“Tis the season to be jolly”, this long holiday season extending from mid-November through January first. The jolly part may be thought of as feeling festive and joyful and light-hearted as we prepare for and then celebrate the special days of Thanksgiving, Christmas/Hanukkah/Kwanzaa and then finally, The New Year.
But this celebratory sense is not felt by everyone, myself included. Instead, as Thanksgiving Day came and went, I felt melancholy (a less potent word than depressed). Some of that sad feeling had to do with my family and closest friends living too far away for a get-together. And besides, having just one designated day to focus on the quality of thankfulness never made sense to me because gratitude is something I often think about each and every day.
This year, more than any other, I add some things to be grateful for, beyond the usual items on my list…for family and friends and good health. I do especially feel blessed that this year sudden, violent loss has not directly touched my life. There was no quick-firing weapon in the hands of a madman coming into my grandchildren’s school, or into the place where I worship, or the movie theater or the music hall where I go for entertainment. There was no hurricane or fire that took away every one of my material possessions. I am so thankful not to be spending the holidays in the parking lot of Walmarts. I feel so grateful I am not that woman I see in the news who has had to walk across the miles carrying her baby, trying to get to the promised land and a better life. I am so thankful I am not a displaced person and that no serious disease has interrupted my daily routines.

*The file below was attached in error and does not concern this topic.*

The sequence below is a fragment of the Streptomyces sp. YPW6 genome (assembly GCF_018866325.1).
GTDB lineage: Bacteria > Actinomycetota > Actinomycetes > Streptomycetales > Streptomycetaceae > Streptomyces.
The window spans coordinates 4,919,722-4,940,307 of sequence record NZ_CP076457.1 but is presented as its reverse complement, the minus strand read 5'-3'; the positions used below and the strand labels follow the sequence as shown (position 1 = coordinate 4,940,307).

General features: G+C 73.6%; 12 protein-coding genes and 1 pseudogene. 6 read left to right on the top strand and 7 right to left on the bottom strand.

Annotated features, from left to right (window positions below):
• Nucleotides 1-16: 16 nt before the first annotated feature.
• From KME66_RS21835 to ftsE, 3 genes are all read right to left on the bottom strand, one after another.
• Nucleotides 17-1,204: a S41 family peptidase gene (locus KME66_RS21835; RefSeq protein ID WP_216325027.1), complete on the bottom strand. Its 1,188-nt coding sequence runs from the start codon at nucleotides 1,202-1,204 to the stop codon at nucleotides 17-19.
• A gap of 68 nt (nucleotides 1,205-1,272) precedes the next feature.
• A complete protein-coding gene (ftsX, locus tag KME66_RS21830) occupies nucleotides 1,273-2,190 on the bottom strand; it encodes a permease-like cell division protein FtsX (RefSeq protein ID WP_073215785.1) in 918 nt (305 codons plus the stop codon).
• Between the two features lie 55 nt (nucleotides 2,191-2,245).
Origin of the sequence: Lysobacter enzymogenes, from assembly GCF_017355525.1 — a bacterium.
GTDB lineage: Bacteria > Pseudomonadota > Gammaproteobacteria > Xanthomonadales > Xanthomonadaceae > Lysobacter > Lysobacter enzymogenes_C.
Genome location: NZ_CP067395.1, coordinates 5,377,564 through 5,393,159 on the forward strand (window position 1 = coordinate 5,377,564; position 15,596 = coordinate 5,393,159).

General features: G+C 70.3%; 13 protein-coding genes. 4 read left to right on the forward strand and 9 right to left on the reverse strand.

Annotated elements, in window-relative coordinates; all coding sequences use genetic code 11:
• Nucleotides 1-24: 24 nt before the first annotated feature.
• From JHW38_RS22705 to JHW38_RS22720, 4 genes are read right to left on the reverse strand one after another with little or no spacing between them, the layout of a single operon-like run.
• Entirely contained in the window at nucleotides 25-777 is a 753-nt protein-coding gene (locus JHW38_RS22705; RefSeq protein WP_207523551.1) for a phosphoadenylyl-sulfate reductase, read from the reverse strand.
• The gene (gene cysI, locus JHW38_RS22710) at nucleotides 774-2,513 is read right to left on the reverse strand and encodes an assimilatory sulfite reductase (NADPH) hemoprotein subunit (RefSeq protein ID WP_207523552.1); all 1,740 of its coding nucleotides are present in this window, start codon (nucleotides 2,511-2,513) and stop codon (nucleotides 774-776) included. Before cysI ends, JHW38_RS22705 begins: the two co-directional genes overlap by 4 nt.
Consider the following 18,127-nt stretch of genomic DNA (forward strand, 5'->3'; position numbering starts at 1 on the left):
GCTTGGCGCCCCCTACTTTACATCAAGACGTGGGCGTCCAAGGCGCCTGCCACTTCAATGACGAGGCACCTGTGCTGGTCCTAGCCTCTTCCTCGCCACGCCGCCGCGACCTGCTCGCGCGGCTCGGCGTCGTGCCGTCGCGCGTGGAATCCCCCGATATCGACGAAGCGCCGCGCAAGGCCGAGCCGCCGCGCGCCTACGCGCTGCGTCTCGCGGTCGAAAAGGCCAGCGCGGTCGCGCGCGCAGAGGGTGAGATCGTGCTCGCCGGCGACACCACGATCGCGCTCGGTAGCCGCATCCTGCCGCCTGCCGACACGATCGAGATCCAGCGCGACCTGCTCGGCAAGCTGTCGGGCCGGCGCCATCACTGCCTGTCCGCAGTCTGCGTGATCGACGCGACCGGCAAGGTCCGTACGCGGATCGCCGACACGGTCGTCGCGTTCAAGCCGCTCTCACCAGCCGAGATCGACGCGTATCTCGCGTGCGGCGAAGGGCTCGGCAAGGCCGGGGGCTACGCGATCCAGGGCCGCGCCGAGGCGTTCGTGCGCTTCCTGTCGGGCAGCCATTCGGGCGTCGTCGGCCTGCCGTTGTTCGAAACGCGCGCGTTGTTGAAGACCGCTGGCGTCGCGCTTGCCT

As an aging boomer I especially feel grateful that my body and mind has held together….well mostly. Still, I do have, this year, a sense of generalized grief. The world’s sufferings have gotten to me and Bob Marley’s song, “So Much Trouble in the World” keeps coming into my mind. With all that is going on in our divided country and around the world, I am not able to fully feel happiness in this designated season of joyfulness. The holiday season seems to have the wrong values for me, including the opening of the shopping season named "Black Friday", followed by "Cyber Monday" encouraging our rush to get out and find the "real deals".
It is thought that gratitude and generosity go together. This has been called The Season for Sharing which means being generous with our gifts to family, friends and sometimes strangers. Generosity is valued in this season of giving, but maybe not so much throughout the year.
I remember the time when my six year old son was in Mass General Hospital for the entire “season” while the staff tried to figure out why he was so sick and not getting better. His condition was weak and his attitude bleak. This was not helped by the hoards of well-wishers daily coming into his room bearing gifts of toys or entertainment. They meant well, of course, but he was too tired and miserable, and so was I, to enjoy their visits. I concluded it would be far better appreciated if gift giving were it to be spread throughout the year, focusing on those in hospitals or nursing homes, those who were in need of cheering up, not only in the season
Feeling discouraged as I often lately do with the news of serious climate change, political strife, and more, I want to get out of my dark mood by reaching for courage, hoping to tap into some of these helpful ideas:
Our nation’s Founding Fathers acknowledged “The Pursuit of Happiness” to be one of our “unalienable rights”. No, they didn’t guarantee that happiness is a right, just the pursuit of it. Most of us keep running after it, the feeling of euphoria, bliss or contentment, but only a few find lasting happiness.
The topic of happiness is very much in the news, in self-help magazines, and coming from our spiritual teachers. According to a recent article in The Week, there is “a science of happiness.” The behaviorists have been researching to find out what are the basic building blocks leading to a life of joy and contentment?